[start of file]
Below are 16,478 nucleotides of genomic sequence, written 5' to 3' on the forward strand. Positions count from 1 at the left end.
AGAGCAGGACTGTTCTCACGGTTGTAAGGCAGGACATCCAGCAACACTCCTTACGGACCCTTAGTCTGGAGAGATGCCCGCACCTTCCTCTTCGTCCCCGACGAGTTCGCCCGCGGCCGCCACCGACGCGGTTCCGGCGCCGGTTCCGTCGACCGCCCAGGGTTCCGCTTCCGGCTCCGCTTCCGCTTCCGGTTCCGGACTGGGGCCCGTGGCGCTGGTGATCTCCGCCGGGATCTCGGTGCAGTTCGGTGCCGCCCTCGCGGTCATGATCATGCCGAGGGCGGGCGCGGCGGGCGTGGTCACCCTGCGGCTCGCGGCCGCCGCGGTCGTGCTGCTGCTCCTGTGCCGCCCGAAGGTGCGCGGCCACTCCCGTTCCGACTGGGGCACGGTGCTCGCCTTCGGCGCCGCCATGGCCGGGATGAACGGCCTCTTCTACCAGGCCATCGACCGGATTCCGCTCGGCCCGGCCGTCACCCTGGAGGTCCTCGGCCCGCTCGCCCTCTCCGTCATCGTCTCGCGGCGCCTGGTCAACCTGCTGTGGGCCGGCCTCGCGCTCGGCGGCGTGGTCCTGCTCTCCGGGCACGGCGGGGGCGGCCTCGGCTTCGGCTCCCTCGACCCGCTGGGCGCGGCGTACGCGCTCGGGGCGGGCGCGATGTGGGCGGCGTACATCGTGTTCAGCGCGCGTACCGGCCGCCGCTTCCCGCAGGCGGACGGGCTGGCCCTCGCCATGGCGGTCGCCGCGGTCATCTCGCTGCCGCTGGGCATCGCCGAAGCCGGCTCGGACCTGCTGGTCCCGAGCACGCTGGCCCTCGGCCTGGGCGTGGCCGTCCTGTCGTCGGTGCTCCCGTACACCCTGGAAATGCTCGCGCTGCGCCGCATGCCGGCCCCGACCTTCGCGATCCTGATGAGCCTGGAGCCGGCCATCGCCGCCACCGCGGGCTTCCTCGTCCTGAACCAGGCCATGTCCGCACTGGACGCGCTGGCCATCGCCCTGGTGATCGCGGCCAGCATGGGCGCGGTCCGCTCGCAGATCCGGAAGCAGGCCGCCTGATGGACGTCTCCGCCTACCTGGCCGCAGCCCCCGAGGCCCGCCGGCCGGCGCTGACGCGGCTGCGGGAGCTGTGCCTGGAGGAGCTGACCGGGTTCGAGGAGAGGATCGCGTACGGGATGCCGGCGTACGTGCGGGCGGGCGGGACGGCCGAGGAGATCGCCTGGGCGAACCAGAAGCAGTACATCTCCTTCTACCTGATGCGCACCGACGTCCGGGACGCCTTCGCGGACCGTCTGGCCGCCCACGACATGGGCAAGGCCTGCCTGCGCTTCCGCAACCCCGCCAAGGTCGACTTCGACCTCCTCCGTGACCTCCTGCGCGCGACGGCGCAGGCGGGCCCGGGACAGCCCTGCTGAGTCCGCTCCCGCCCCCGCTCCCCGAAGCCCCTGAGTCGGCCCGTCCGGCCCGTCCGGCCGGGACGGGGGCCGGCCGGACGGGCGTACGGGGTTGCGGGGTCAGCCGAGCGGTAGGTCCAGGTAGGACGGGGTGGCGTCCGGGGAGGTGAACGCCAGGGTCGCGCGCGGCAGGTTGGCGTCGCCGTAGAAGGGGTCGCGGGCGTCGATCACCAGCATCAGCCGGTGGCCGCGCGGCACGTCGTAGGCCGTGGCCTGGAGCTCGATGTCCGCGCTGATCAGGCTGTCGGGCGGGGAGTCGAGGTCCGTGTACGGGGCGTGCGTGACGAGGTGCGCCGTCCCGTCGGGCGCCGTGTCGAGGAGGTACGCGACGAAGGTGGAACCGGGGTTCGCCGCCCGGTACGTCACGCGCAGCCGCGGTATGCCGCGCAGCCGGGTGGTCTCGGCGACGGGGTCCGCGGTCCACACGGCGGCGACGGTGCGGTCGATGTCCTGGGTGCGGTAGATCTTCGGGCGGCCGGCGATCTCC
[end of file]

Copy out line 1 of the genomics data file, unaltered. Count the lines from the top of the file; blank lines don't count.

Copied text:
Below are 16,478 nucleotides of genomic sequence, written 5' to 3' on the forward strand. Positions count from 1 at the left end.